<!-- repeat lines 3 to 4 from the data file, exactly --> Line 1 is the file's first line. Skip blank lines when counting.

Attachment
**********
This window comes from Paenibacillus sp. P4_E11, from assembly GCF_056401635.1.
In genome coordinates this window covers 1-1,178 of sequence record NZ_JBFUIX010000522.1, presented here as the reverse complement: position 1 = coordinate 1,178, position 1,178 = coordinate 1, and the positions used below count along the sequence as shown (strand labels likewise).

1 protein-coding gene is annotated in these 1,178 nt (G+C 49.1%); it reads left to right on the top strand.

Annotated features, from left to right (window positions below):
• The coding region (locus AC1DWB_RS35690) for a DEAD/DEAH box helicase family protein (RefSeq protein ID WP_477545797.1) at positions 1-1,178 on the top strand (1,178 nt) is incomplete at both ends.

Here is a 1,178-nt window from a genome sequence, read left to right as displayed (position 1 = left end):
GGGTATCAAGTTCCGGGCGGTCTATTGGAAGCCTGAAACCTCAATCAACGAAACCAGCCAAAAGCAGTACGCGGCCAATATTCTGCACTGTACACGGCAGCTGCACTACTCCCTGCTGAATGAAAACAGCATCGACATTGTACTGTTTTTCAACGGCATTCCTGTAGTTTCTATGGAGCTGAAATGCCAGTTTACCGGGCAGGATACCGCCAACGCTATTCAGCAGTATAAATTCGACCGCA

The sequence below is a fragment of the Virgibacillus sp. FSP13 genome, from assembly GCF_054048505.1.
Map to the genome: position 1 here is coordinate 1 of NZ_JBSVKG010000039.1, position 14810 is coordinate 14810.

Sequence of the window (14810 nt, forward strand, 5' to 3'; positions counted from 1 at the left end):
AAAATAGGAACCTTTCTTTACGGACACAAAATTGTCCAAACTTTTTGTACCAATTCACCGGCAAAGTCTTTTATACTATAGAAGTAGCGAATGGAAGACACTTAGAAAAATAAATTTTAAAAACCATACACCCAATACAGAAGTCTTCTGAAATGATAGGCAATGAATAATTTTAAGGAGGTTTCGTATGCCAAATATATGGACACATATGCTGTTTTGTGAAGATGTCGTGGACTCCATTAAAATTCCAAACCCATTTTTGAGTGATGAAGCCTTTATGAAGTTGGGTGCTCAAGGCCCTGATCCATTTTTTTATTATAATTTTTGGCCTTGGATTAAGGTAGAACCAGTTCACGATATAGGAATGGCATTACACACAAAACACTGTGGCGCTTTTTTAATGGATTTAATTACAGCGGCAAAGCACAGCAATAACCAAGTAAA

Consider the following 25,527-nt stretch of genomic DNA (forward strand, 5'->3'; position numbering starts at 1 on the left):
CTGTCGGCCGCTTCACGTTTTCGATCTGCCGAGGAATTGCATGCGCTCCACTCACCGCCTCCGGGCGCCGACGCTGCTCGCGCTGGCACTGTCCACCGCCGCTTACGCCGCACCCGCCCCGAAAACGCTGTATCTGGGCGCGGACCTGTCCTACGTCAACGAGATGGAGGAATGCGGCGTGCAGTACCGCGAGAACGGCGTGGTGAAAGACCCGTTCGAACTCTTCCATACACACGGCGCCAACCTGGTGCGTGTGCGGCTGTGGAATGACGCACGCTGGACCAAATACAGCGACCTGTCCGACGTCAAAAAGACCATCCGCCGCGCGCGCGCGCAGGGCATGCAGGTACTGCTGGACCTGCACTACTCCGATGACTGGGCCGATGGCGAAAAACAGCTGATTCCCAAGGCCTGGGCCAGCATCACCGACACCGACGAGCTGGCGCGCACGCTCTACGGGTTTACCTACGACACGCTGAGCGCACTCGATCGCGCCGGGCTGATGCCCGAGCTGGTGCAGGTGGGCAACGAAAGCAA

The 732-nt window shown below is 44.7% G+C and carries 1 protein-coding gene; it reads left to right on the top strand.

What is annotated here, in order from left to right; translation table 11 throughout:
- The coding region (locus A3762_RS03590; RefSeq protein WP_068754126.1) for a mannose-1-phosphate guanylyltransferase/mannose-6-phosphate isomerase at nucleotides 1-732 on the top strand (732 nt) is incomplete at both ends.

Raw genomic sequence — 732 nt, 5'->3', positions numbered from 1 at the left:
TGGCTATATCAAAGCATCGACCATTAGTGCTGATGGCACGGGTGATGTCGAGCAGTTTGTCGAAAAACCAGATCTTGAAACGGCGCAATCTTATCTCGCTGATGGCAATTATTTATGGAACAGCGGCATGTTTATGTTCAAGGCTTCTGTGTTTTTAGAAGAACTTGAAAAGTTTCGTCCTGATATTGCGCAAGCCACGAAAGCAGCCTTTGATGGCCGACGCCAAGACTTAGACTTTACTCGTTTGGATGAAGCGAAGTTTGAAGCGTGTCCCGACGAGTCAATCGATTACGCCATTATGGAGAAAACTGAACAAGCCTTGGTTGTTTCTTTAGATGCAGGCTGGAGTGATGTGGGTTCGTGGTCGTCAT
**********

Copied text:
1 protein-coding gene is annotated in these 1,178 nt (G+C 49.1%); it reads left to right on the top strand.

Annotated features, from left to right (window positions below):